Diplomat blasts US media reports on Russia's alleged arms supplies to TalibanRussian Politics & Diplomacy July 25, 21:39
Putin, Iraqi vice-president discuss possible supplies of T-90 tanksMilitary & Defense July 25, 21:18
Sports minister hopes for Russia’s membership reinstatement with IAAF before 2018Sport July 25, 20:47
The highlights of 2017 FINA World ChampionshipsSport July 25, 19:37
IAAF to hear report on Russia’s reinstatement ahead of 2017 Athletics World ChampionshipSport July 25, 19:25
EU Council to discuss Nord Stream 2 project in SeptemberBusiness & Economy July 25, 19:13
Berlin preparing common European response to Siemens turbines supplies to Crimea — sourceBusiness & Economy July 25, 18:49
Finnish president: Dialog with Putin is direct and clearWorld July 25, 18:22
Summer surprises: Arctic swelters in heatwave, while resorts soak in rainBusiness & Economy July 25, 18:03
ST. PETERSBURG, August 04, 21:47 /ITAR-TASS/. Russian Culture Minister Vladimir Medinsky told journalists on Monday that museums should use legal means to decide whether a Dutch museum should return a collection of Scythian gold to Crimean museums from where it was taken.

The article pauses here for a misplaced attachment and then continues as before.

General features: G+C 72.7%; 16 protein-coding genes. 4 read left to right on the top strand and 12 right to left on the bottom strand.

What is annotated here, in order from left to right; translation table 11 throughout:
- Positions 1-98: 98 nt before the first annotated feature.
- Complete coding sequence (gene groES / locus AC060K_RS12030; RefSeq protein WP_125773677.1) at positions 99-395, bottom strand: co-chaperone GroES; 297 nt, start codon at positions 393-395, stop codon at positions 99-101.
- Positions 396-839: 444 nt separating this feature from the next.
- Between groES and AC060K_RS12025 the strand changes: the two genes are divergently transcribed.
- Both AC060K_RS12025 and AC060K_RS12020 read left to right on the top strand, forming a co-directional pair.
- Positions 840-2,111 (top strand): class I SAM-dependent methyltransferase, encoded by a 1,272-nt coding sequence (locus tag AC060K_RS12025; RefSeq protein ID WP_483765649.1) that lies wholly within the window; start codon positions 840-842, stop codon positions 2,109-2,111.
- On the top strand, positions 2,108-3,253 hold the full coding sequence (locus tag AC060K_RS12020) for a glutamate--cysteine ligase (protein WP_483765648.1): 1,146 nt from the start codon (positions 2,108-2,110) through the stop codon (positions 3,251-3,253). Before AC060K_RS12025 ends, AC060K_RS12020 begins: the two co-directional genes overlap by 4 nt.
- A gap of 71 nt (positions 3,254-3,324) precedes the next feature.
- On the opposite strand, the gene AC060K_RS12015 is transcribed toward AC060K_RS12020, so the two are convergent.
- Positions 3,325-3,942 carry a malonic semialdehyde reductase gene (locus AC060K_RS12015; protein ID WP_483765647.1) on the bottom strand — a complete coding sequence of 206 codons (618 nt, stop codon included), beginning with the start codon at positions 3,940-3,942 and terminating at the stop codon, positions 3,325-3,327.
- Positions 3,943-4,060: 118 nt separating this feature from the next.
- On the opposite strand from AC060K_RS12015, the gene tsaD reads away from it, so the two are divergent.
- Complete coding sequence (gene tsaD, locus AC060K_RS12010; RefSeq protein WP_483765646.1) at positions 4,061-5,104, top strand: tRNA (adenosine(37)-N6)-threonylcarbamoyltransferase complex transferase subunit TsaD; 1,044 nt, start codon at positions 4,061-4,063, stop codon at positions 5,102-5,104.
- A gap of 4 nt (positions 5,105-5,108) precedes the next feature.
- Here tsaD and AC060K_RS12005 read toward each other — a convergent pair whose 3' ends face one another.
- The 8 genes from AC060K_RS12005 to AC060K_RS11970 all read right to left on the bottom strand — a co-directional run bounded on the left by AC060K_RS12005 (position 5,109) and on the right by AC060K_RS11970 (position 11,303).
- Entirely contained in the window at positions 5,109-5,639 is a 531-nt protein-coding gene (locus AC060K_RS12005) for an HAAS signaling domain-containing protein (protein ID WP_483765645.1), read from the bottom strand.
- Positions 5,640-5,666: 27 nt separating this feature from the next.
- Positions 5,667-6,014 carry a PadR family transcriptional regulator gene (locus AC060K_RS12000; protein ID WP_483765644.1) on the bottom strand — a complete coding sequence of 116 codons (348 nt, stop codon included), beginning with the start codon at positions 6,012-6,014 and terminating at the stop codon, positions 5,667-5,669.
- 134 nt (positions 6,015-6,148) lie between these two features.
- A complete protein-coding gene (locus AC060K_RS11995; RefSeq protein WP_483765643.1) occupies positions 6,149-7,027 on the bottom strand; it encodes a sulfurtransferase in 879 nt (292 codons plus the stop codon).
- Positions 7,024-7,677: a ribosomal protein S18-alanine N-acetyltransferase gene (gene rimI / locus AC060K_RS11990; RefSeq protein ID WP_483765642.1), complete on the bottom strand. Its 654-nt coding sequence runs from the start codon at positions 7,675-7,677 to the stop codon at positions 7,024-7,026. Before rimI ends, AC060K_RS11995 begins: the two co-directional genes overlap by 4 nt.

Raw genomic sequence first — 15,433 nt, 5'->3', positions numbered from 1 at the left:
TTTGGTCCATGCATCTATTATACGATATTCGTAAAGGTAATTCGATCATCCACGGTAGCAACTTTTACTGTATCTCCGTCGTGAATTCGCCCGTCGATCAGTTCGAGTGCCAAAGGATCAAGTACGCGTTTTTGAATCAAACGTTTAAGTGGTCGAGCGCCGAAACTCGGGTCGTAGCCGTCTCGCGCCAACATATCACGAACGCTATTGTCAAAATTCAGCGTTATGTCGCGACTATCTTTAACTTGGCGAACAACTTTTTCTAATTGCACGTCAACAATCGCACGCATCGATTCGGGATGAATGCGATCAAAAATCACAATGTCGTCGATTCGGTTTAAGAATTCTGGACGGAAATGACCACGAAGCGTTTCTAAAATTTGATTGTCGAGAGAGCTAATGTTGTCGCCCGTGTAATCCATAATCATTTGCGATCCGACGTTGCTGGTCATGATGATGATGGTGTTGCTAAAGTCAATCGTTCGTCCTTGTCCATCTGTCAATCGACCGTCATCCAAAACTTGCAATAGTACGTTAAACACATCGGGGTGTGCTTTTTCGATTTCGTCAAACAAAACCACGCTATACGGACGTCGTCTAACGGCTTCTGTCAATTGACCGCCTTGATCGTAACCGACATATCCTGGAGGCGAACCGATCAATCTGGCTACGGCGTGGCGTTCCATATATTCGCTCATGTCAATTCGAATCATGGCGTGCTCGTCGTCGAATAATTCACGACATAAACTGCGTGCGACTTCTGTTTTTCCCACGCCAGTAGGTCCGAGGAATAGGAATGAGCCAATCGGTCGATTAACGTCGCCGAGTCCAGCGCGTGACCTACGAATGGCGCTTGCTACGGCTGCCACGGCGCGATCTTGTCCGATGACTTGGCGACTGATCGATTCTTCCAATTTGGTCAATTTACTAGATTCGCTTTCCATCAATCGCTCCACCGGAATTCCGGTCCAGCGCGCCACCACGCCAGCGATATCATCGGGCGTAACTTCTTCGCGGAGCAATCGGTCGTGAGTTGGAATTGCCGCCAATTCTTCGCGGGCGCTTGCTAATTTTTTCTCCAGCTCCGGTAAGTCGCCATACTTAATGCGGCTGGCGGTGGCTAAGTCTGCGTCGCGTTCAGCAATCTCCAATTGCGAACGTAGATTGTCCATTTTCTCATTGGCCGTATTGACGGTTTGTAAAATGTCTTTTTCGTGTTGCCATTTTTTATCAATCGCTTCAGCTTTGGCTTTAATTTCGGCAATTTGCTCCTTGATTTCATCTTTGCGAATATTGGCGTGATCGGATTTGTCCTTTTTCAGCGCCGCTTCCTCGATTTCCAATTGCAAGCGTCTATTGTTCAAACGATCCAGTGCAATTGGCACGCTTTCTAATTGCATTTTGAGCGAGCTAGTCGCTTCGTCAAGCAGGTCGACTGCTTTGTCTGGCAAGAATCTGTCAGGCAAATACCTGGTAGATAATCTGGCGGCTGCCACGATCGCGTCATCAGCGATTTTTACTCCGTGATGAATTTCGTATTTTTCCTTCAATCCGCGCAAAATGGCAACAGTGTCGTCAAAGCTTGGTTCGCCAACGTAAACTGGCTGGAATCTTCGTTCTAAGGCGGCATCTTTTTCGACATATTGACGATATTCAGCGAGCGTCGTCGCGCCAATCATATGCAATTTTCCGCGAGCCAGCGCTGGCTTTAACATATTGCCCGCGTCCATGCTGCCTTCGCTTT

“This is a matter of ordinary legal relations between Crimean museums and the Netherlands. I do not know what should happen to make politics interfere in this exclusively legal matter,” Medinsky said.
The collection that was loaned at the beginning of this year by museums in Crimea, then formally a part of Ukraine, is being exhibited in the Allard Pierson Museum in Amsterdam under the title of ‘Crimea. Gold and Mysteries of the Black Sea’.
The items on show in Amsterdam are pieces of goldsmithery, weapons, and household appliances revealing the rich history of the Crimean peninsula.
The problem of where to return the artifacts sprang up immediately after Crimea’s reunification with Russia. Rights to possession of the Scythian gold have been claimed by both Russia and Ukraine.
The exhibition in Amsterdam will stay open through to the end of August.